Much like the last two weeks, it will be the same question for Louisville’s front seven. Can they set the tone early and contain Virginia’s running game? Louisville has struggled in recent weeks against the running games of Indiana State and Western Kentucky, and WKU’s backup quarterback (Davis Shanley) had some nice plays against them that set up scoring drives for the Toppers. In particular, the Toppers jumped to an early 14-0 lead because they did their job in the running game, and Louisville had to work basically the entire game to overcome that with a late victory.
Virginia is averaging 220 yards per game on the ground, and it’s mostly because Ellis is averaging 7.45 yards per carry. Add Perkins’ running ability to the mix, and that is a lot of tough assignments for Louisville to cover. They have to get a push on Virginia’s line and force the Cavs into third-and-long situations, or it could be a long day for the defense.
Even if Louisville stops the running game, they’ll also have to be mindful of Perkins’ throwing ability. Perkins is coming off a spectacular performance last weekend against Ohio, completing 25-of-30 passes for 379 yards and three touchdowns. It’ll be a tough matchup for a Louisville front seven that hasn’t played up to their standards to start the season.
Olamide Zaccheaus v. Louisville Secondary
This is a matchup that Virginia should be trying to exploit as much as possible. Zaccheaus is a legitimate receiver that has burner speed, and will get open often. Like Perkins, he is also coming off a career performance against Ohio, where he caught nine passes for 247 yards and two touchdowns. Both of his touchdowns were short passes where he simply outran the Ohio secondary.
It would be tough to match a performance like that again. But if Louisville isn’t careful, Zaccheaus could end up dominating Louisville’s defense like Greg Dortch did last year for Wake Forest. They’ll have to key on him and prevent him from making plays, whether that is stacking a safety on top of him or simply double covering him with a linebacker and defensive back.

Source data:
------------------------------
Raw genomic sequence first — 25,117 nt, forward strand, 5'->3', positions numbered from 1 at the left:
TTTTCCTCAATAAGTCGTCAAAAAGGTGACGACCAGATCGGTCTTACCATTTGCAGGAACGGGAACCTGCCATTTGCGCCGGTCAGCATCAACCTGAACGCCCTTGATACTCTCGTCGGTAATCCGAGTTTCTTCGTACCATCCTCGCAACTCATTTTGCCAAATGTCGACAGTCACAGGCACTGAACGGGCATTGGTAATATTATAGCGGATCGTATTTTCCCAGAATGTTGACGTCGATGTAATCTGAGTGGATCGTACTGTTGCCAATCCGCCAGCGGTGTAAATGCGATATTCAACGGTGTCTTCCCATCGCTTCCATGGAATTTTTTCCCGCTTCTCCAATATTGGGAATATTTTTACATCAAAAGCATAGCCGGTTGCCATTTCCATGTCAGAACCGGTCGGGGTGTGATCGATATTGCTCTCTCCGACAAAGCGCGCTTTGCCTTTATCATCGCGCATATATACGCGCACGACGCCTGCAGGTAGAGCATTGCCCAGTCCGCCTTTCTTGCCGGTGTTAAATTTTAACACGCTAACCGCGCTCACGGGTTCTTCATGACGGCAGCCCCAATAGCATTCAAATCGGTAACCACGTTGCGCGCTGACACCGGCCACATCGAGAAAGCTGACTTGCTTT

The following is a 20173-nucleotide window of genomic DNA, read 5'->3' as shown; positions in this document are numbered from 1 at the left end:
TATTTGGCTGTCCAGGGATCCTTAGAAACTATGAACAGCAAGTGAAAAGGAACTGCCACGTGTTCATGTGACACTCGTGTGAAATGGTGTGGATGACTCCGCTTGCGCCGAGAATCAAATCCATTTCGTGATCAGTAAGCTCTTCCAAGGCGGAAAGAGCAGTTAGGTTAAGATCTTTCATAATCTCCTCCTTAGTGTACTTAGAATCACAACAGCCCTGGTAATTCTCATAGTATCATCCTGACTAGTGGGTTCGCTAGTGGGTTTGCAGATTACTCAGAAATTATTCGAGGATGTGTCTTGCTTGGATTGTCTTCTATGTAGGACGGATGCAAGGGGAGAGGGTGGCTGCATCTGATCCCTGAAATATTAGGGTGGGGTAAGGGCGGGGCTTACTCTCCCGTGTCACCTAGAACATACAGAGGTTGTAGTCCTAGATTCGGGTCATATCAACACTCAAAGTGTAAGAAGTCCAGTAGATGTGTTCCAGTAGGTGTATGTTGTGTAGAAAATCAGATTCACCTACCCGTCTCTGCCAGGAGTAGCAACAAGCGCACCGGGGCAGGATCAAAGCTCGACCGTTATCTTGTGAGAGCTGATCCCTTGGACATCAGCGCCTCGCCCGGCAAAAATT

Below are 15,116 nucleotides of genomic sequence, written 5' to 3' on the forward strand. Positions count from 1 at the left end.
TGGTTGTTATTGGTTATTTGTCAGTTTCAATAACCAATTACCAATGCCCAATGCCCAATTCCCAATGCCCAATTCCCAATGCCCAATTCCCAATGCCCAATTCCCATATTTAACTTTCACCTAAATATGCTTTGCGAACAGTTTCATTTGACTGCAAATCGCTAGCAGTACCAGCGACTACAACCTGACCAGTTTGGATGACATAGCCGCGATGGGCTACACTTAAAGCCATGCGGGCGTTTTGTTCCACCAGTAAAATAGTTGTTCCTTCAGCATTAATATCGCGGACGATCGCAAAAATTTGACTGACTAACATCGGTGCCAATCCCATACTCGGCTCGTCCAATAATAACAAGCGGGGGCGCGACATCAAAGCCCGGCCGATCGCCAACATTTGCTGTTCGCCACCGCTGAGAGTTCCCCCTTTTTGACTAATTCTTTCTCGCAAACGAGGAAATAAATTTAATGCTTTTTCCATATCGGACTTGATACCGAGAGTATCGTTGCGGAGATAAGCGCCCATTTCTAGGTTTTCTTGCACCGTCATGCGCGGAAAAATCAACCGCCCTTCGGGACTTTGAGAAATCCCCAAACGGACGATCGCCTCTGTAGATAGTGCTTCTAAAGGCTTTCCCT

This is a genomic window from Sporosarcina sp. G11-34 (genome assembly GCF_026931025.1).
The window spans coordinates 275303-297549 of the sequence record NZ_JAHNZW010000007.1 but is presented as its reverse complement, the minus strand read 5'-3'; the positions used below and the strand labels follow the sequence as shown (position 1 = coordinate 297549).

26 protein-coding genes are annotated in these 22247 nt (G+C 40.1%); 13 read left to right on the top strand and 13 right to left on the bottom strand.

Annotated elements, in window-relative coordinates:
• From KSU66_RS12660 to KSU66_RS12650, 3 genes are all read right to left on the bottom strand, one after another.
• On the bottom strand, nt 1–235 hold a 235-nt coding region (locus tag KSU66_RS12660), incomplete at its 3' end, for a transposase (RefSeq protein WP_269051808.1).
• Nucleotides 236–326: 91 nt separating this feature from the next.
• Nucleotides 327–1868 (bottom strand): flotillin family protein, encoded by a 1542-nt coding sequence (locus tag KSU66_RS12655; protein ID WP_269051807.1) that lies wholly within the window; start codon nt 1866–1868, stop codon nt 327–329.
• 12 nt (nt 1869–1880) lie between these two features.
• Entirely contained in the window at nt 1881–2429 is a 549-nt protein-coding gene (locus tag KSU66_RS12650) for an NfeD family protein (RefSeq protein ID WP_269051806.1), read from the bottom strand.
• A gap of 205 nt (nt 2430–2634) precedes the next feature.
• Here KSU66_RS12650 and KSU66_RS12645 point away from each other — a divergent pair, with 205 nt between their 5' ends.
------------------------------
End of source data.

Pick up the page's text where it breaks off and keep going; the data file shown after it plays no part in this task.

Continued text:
Malik Cunningham’s First Start
Louisville head coach Bobby Petrino is making a change at quarterback this week, opting to start redshirt freshman Malik Cunningham after he came off the bench to push Louisville to wins over Indiana State and Western Kentucky.
The gameplan around Cunningham is simple; get the running game going, and get Cunningham comfortable with a short passing game. The only question is who will set the tone in Louisville’s running game. Against Indiana State, it was Jeremy Smith and Cunningham. Last week against Western Kentucky, Dae Williams scored their two touchdowns to win the game. The Cards still need to find an early down back that can set the tone for the rest of the team. Williams has to be the guy, as he is a downhill runner that can get a solid 4-5 yards every time. Combine that with Cunningham’s scrambling ability, and Louisville’s offense should mirror Virginia’s in some ways.
With Cunningham at quarterback, they need playmakers to emerge and give the offense some life. The Cards currently rank 12th in the ACC in total offense, and 11th in points per game. If I were Petrino, I’d be looking for ways to get their receivers involved, or get Hassan Hall and/or Javian Hawkins some more touches to try and reel off a big play. This is a game where I think early momentum can be the difference for Louisville. If they can establish that early with a big play or two, they might be able to steal one in Charlottesville.